Singer’s advice was to embrace the chance to shine on a prominent spot of a popular card in the shadow of a hot audience and grab the opportunity to regain his title by defeating Faber, one of the best ever at 145 before he dropped to bantamweight. Bowles’ reserved personality is ideal to cope with the expected pro-Faber crowd and keep his emotions in check. After all, he’s been dismissed and overlooked before. Few gave him a chance against Torres and he stopped the champion’s 17-fight winning streak cold to become WEC bantamweight king. In a published interview, Cruz gave the edge to Faber because he believes he can beat Bowles on the ground.
“I really don’t get too nervous coming into a higher profile fight,” Bowles said. “I realize the situation I’m in. There’s more on the line here. There’s a lot more people watching and there’s a bigger spotlight on me.
“I realize it’s a bigger fight. Do I feel like I’m going to lose by getting more nervous or over-thinking it? No. I’ve been in this situation before. I enjoy coming in as the underdog. Ever since I started fighting in the WEC everybody’s always counting me out as a loss. Every time they do that I come through and win. I kind of gotten used to that.”
Bowles does carry a big advantage that could make an immediate impact, his power. Faber’s title reign came to a sudden end when Brown caught him out of position and tagged him with a right to the jaw. Only three of Bowles’ wins have come via knockout or TKO, the last against Torres as a result of strategic calculation that baited Torres into his demise at 3:57 of the first round.
“It’s not that you go into it thinking I’m going to hit him with one punch and it’s going to be over, but the fact is if Brian puts his hands on anybody and he connects he’s going to knock him out. Singer said. “His footwork has gotten better with his head movement, and he still hits like a truck.
“It’s not like that’s the game plan, because I don’t think it should ever be I’m going to land this one punch and if that one punch doesn’t land then you’re left without a Plan B. The plan is just go out there and be Brian Bowles. He is a well-rounded fighter. He has beaten guys supposedly better than him in their particular forte.”
In the heat of the battle facing Mizugaki, Singer demanded five more minutes of resilience. Pain had never stopped Bowles before. His hand’s been shattered three times over his five-year MMA career. Mentally there’s no pain involved, he says. Physically, Bowles was being asked to take Mizugaki down and grapple, to slow down a fight that was his to secure.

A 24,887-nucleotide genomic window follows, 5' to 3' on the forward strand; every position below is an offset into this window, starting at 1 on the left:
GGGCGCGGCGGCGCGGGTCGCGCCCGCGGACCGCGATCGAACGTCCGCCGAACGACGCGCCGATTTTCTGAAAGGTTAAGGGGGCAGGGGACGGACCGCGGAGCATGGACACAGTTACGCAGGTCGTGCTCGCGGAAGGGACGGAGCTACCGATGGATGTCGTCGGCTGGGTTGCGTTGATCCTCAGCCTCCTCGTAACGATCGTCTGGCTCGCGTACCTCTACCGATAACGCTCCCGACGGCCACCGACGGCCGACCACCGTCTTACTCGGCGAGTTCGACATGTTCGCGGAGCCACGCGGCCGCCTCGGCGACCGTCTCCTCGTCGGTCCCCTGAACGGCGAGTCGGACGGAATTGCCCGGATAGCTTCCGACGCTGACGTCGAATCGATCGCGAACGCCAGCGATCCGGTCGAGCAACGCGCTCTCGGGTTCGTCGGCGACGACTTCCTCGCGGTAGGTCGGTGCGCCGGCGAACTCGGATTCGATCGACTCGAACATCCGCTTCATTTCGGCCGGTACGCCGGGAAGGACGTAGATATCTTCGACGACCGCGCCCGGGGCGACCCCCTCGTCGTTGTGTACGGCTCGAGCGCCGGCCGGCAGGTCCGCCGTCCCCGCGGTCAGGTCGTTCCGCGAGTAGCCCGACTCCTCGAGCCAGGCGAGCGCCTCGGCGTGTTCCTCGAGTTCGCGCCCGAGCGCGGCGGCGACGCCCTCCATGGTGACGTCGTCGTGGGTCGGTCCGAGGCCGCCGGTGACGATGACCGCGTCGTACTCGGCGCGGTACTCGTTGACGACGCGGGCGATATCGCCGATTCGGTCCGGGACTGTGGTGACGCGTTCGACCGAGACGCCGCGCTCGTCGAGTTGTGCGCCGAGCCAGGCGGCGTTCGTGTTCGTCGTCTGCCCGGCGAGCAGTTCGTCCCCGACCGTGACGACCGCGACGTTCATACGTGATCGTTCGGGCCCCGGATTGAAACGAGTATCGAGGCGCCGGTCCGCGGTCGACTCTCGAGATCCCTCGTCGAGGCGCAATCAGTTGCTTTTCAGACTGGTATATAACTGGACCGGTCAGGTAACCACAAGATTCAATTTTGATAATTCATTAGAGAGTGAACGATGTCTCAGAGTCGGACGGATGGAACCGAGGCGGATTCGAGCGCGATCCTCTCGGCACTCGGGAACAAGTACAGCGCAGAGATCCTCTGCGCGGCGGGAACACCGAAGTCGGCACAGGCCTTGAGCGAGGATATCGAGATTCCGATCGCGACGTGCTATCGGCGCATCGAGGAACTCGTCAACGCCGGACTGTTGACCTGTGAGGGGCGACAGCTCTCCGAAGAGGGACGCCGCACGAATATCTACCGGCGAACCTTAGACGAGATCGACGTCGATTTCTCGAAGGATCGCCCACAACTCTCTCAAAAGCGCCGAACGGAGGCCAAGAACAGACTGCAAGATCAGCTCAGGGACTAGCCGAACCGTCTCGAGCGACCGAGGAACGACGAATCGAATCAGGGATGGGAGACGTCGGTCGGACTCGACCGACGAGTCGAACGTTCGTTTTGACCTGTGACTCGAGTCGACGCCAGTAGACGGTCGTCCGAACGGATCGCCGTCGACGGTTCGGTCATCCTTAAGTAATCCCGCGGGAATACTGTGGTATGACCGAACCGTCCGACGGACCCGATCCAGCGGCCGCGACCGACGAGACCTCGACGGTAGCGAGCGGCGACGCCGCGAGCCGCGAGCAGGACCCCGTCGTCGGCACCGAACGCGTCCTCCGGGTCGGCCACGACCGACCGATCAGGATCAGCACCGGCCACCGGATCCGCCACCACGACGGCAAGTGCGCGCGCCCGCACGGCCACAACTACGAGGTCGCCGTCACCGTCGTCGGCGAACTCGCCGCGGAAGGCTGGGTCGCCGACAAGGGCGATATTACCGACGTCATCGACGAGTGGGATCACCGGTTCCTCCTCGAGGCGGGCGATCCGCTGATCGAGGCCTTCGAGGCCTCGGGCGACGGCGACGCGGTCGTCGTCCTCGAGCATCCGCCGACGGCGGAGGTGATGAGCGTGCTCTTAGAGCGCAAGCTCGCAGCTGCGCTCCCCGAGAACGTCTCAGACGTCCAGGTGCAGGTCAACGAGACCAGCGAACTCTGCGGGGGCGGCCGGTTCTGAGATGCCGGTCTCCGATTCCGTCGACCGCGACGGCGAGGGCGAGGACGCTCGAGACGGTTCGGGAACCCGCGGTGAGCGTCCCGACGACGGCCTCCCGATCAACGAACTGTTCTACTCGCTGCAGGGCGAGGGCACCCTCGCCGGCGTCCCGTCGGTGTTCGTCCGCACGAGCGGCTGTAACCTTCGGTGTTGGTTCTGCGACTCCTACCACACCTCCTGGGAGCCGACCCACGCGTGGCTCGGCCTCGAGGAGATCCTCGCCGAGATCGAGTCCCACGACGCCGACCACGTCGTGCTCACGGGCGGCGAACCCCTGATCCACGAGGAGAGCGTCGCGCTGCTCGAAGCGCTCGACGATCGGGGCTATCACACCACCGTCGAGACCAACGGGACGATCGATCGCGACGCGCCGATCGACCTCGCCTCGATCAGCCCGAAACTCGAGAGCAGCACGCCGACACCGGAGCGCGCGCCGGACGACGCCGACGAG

“People don’t believe me when I say it, but it doesn’t hurt at all,” Bowles said. “I’m not trying to be a tough guy, but it really doesn’t hurt. It’s not as big of a deal for me anymore. I just try and shift gears and do something else so I don’t have to use it as much.”
It was later revealed that Bowles’ hand wasn’t broken, but swollen. That said, with his right hand left unsheathed, it was fight or flight. Bowles tapped into the deepest of reserves to cope with what was still dangerous and unexpected.
“Your adrenaline is maxed out,” Bowles said. “As soon as you start walking out, your song comes on and it’s time to roll. When it starts kicking in I don’t think you’re going to have much feeling on a broken hand from that point on.”
Despite the rash of injuries, Bowles is wrapping up a productive and healthy training camp, which he didn’t have going into the Cruz fight. Nearly a month prior, he hurt his ribs and in retrospect regretted taking the fight. “There were a lot of things that led up to having to drop out of the fight,” Bowles said. “It wasn’t just the broken hand. It was much more than that. You have a bunch of things bunched together and it’s hard to go through that.”
There were no such excuses against Mizugaki, one reason is why Singer implored him to finish the job and go the distance for the first time in his career. He had to fight through more pain and another stroke of bad luck to do it, but in the evaluation of Bowles’ case study, perseverance is his credo. At UFC 139, for the umpteenth time in Bowles’ career, it’s one more round, one more fight. Patience, yet again, must be a virtue.